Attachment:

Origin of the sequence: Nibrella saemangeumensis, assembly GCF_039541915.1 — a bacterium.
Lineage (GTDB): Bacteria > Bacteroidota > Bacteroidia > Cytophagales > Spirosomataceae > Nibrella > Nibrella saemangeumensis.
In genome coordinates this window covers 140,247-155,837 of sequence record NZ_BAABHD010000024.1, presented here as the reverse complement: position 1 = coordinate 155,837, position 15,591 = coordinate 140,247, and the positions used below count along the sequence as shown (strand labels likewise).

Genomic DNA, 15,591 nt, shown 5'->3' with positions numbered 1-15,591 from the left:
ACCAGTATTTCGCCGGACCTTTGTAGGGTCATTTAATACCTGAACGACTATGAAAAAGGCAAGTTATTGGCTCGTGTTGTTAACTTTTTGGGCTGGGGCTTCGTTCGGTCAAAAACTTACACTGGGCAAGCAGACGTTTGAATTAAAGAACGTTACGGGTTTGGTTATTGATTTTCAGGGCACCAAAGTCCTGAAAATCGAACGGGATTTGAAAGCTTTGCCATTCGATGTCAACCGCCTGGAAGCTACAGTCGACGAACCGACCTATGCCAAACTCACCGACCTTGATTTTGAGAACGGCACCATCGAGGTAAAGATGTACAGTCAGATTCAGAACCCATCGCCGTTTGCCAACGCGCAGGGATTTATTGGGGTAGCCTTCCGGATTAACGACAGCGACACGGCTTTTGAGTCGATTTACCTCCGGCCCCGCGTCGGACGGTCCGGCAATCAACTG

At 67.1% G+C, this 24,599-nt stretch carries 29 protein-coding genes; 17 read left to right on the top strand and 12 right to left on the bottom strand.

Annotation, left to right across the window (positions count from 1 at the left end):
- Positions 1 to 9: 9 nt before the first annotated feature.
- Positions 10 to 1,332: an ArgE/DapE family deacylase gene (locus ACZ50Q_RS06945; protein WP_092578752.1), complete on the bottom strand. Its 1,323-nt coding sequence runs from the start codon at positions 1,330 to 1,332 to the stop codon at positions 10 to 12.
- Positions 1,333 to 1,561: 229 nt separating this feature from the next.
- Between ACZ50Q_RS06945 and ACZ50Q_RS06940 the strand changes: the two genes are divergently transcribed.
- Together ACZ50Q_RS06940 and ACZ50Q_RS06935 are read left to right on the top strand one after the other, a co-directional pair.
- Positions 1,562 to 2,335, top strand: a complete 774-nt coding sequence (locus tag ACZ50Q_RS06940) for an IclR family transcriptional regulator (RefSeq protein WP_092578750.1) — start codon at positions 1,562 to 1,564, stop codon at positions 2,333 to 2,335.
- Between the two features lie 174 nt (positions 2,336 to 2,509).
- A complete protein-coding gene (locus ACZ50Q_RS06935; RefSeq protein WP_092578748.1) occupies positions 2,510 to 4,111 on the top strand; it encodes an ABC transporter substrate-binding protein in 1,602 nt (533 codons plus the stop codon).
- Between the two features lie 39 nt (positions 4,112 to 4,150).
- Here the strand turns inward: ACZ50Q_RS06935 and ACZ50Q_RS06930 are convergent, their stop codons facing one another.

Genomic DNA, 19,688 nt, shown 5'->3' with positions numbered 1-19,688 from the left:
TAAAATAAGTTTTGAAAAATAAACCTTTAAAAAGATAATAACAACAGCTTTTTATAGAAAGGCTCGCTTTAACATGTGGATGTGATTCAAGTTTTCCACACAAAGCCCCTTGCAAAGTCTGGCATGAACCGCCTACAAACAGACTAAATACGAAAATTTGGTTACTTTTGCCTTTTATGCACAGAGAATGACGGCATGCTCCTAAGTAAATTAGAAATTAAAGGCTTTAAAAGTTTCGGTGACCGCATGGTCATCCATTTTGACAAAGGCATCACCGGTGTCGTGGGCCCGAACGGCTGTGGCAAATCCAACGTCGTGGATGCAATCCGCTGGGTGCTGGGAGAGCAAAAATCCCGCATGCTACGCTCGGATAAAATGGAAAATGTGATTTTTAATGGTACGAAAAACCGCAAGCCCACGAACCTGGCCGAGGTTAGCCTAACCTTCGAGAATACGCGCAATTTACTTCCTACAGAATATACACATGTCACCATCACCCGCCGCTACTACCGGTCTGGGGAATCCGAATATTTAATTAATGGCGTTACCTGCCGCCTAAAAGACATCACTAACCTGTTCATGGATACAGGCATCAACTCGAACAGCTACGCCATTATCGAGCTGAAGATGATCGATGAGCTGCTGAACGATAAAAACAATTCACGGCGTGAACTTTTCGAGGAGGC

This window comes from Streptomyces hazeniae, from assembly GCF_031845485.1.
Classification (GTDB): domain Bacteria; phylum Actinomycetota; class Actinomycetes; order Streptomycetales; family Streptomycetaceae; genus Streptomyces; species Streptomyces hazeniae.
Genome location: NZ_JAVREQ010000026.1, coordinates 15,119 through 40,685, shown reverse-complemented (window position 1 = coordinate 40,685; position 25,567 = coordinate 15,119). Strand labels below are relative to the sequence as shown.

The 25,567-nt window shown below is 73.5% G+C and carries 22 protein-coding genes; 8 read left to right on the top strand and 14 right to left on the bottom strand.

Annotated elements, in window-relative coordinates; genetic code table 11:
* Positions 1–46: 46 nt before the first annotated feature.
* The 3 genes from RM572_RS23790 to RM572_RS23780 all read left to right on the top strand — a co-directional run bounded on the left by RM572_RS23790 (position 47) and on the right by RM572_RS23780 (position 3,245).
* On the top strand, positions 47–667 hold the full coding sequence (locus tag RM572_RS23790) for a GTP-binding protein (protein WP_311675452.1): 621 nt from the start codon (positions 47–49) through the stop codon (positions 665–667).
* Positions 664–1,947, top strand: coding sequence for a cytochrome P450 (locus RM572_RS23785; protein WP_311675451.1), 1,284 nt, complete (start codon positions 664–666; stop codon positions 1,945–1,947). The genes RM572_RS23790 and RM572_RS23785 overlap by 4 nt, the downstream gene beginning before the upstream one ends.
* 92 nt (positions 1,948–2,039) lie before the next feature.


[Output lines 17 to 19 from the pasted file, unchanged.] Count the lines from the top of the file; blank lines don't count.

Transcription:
- Here the strand turns inward: ACZ50Q_RS06935 and ACZ50Q_RS06930 are convergent, their stop codons facing one another.

Genomic DNA, 19,688 nt, shown 5'->3' with positions numbered 1-19,688 from the left:
TAAAATAAGTTTTGAAAAATAAACCTTTAAAAAGATAATAACAACAGCTTTTTATAGAAAGGCTCGCTTTAACATGTGGATGTGATTCAAGTTTTCCACACAAAGCCCCTTGCAAAGTCTGGCATGAACCGCCTACAAACAGACTAAATACGAAAATTTGGTTACTTTTGCCTTTTATGCACAGAGAATGACGGCATGCTCCTAAGTAAATTAGAAATTAAAGGCTTTAAAAGTTTCGGTGACCGCATGGTCATCCATTTTGACAAAGGCATCACCGGTGTCGTGGGCCCGAACGGCTGTGGCAAATCCAACGTCGTGGATGCAATCCGCTGGGTGCTGGGAGAGCAAAAATCCCGCATGCTACGCTCGGATAAAATGGAAAATGTGATTTTTAATGGTACGAAAAACCGCAAGCCCACGAACCTGGCCGAGGTTAGCCTAACCTTCGAGAATACGCGCAATTTACTTCCTACAGAATATACACATGTCACCATCACCCGCCGCTACTACCGGTCTGGGGAATCCGAATATTTAATTAATGGCGTTACCTGCCGCCTAAAAGACATCACTAACCTGTTCATGGATACAGGCATCAACTCGAACAGCTACGCCATTATCGAGCTGAAGATGATCGATGAGCTGCTGAACGATAAAAACAATTCACGGCGTGAACTTTTCGAGGAGGC